Coretta Scott King Book Awards, recognizing an African American author/illustrator of outstanding books for children and young adults. The Author winner came as no surprise to anyone paying attention in children’s literature for the last year: One Crazy Summer, written by Rita Williams-Garcia, is well-deserving of the award. Three King Author Honor Books were selected: Lockdown, by Walter Dean Myers (haven’t read it, but will), Ninth Ward, by Jewell Parker Rhodes (read it, liked it), and Yummy: The Last Days of a Southside Shorty, written by G. Neri (haven’t read it, probably won’t).
Dave the Potter: Artist, Poet, Slave, illustrated by Bryan Collier — apparently the best book you’ve never read. One King Illustrator Honor Book was selected: Jimi: Sounds Like a Rainbow: A Story of the Young Jimi Hendrix, illustrated by Javaka Steptoe. I’m sorry, but I haven’t seen this either. I wish Ruth and the Green Book had made one of these two lists. A missed opportunity to expose kids to a different topic in the Civil Rights period — that of the African American motorist. (Read the book.)
The Coretta Scott King/John Steptoe New Talent (Author) Award went to Zora and Me, written by Victoria Bond and T. R. Simon, and the Illustrator Award went to Seeds of Change, illustrated by Sonia Lynn Sadler, written by Jen Cullerton Johnson. Haven’t read the first, liked the second.
Pura Belpré Author Award honors a Latino writer whose children’s books best portray, affirm and celebrate the Latino cultural experience. The winner was The Dreamer, written by Pam Muñoz Ryan. The three honor books were ¡Olé! Flamenco, written and illustrated by George Ancona, The Firefly Letters: A Suffragette’s Journey to Cuba, written by Margarita Engle, and 90 Miles to Havana, written by Enrique Flores-Galbis. I’ve read none of these. Sorry.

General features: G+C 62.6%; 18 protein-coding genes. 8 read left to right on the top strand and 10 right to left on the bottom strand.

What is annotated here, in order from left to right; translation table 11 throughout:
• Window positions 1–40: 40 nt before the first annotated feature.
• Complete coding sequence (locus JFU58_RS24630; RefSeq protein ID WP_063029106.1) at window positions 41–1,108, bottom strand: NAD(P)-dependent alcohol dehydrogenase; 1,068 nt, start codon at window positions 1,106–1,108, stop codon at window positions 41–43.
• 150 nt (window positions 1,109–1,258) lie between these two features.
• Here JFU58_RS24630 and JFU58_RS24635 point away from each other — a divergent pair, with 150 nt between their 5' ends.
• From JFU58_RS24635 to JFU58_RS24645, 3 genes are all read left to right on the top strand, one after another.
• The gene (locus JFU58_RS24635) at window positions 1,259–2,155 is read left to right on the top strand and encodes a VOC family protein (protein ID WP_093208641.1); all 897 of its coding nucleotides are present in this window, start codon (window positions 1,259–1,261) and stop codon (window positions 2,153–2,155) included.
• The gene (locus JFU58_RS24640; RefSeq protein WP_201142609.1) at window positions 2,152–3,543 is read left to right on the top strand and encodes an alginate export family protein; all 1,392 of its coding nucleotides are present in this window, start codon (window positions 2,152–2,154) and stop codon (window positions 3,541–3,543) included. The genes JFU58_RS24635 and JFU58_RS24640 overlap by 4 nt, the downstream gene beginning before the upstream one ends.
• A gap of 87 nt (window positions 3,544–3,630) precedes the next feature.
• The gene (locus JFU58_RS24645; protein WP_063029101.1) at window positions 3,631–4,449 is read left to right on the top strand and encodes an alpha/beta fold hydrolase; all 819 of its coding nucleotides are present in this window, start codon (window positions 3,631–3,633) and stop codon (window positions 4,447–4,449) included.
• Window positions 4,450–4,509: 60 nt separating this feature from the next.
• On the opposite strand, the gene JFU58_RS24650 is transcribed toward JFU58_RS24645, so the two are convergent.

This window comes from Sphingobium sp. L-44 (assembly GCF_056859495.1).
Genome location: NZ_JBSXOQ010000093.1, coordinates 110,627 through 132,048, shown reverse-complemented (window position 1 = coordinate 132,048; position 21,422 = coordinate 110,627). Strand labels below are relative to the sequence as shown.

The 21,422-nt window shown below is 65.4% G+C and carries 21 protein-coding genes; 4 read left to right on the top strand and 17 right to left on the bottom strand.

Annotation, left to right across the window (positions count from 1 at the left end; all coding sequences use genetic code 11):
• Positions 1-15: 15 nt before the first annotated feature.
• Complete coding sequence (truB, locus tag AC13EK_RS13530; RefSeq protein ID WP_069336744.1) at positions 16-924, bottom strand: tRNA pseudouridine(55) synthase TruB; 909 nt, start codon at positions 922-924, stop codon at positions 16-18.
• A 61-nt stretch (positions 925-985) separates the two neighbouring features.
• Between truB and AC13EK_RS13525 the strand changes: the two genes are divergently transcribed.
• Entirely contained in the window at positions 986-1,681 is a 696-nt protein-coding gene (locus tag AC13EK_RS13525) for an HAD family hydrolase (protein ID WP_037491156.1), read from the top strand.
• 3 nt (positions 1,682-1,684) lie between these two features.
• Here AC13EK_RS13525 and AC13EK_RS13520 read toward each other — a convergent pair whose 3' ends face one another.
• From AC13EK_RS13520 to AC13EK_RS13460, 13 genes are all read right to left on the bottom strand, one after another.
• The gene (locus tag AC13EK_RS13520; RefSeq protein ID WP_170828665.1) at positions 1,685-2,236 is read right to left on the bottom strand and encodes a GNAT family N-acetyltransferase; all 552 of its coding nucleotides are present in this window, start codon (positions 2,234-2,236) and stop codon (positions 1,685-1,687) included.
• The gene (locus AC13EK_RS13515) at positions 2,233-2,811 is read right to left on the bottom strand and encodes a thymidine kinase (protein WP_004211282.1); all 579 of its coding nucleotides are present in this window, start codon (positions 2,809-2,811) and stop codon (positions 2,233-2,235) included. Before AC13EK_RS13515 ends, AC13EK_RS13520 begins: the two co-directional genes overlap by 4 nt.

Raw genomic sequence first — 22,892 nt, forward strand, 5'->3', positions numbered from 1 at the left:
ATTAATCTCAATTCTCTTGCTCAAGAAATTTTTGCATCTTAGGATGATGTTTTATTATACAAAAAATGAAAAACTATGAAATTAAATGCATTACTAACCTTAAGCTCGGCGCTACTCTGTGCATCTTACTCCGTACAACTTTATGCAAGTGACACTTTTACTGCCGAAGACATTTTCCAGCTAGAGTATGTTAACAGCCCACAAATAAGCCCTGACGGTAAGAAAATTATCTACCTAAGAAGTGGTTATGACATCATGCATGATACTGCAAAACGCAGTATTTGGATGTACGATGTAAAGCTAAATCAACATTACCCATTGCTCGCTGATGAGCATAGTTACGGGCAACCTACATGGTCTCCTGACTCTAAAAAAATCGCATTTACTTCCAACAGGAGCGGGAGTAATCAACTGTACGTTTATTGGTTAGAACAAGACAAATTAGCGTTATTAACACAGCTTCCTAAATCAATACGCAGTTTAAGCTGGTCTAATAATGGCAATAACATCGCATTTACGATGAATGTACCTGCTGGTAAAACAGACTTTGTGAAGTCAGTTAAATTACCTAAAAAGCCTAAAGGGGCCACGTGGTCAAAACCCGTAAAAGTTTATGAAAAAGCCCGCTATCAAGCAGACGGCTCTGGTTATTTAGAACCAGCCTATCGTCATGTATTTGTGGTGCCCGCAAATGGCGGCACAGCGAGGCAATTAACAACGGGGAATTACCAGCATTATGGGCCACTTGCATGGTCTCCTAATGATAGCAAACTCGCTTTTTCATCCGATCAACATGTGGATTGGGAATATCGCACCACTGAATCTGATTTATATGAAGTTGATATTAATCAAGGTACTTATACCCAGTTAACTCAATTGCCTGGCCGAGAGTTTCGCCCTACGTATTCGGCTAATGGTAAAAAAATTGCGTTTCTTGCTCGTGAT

Grandma’s Gift, illustrated and written by Eric Velasquez, I have read all three of the honor books. They are Fiesta Babies, illustrated by Amy Córdova, written by Carmen Tafolla; Me, Frida, illustrated by David Diaz, written by Amy Novesky; and Dear Primo: A Letter to My Cousin, illustrated and written by Duncan Tonatiuh. I didn’t particularly like the illustrations of Fiesta Babies or Dear Primo, but Me, Frida is gorgeous.
The Schneider Family Book Award is given for books that embody an artistic expression of the disability experience. The Pirate of Kindergarten, written by George Ella Lyon, illustrated by Lynne Avril, wins the award for children ages 0 to 10. After Ever After, written by Jordan Sonnenblick, is the winner of the middle-school (ages 11–13) award, and the teen (ages 13–18) award winner is Five Flavors of Dumb, written by Antony John. I like how this category is divided by age group. I’ve read and like the first two, and plan to read the teen title.
So, that wraps it up for me for another year. I have a lot of catching up to do on the award reading, because I didn’t get to many of the books selected this year. Better luck for 2011.
Links to material on Amazon.com contained within this post may be affiliate links for the Amazon Associates program, for which this site may receive a referral fee.